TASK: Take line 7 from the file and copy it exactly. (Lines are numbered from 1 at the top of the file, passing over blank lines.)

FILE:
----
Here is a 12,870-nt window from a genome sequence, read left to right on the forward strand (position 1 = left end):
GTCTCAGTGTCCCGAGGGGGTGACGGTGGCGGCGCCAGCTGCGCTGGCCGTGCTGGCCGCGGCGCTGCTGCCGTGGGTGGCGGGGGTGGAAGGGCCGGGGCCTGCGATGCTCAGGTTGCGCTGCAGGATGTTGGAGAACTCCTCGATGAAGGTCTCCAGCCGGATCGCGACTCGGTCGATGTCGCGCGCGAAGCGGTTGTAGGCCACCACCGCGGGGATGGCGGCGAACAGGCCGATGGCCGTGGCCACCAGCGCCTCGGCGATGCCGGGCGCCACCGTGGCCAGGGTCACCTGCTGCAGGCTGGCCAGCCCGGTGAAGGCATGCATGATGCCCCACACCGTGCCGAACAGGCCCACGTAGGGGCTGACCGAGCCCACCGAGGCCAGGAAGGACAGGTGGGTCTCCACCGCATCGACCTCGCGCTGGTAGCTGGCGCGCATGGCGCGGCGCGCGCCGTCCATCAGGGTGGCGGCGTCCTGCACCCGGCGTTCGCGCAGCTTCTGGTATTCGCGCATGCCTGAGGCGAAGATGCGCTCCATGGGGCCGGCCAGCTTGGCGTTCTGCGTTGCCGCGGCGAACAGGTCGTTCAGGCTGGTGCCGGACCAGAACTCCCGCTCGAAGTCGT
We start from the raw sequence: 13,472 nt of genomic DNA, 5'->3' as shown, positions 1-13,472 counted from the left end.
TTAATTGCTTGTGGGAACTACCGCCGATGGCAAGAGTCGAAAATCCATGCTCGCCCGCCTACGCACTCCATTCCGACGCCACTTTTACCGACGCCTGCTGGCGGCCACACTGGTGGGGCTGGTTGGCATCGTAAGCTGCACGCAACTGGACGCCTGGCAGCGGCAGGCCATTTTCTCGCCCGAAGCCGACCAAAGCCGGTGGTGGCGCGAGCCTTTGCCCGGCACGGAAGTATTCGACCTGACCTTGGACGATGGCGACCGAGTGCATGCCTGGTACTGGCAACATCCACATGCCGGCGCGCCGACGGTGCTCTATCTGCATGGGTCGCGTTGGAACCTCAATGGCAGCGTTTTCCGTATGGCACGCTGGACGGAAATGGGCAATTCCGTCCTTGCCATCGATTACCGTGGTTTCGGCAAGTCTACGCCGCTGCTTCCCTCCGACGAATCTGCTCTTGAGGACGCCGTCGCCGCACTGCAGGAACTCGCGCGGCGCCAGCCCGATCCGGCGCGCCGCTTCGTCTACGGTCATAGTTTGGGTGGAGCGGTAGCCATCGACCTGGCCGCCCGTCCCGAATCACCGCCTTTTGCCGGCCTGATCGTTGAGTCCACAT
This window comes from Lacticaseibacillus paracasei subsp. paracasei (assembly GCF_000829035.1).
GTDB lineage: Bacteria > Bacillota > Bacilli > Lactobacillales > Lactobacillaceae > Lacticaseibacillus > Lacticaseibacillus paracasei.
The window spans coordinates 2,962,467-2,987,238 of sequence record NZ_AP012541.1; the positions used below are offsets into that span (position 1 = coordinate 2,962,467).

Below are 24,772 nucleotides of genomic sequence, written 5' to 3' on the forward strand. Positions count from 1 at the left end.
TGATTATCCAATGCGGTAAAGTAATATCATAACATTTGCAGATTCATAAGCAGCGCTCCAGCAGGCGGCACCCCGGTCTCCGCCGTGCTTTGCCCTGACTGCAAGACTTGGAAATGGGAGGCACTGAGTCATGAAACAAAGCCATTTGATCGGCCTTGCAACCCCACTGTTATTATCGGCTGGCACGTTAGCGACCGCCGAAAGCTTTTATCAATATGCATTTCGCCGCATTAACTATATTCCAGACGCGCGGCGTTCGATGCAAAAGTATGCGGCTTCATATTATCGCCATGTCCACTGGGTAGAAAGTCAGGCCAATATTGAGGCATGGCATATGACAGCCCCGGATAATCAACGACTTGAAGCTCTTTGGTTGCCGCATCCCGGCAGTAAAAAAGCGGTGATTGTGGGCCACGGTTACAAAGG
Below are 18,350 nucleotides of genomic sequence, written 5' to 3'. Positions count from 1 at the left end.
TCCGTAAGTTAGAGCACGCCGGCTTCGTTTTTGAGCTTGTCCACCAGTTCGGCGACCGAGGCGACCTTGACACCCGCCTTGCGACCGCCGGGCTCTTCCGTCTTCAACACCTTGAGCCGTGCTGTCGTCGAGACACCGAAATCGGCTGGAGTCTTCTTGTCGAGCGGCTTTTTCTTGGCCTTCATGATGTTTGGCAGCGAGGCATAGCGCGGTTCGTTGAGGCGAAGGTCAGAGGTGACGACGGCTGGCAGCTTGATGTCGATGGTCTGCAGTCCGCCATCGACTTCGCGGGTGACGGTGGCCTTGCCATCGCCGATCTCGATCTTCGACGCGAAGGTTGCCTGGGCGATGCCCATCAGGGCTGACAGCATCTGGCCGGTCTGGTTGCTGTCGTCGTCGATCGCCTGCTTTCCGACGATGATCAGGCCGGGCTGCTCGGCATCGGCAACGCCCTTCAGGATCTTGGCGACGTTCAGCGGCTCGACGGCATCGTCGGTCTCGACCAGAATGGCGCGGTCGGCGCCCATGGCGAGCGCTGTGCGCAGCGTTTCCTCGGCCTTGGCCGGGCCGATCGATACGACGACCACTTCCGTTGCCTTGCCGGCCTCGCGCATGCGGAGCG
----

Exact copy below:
The window spans coordinates 2,962,467-2,987,238 of sequence record NZ_AP012541.1; the positions used below are offsets into that span (position 1 = coordinate 2,962,467).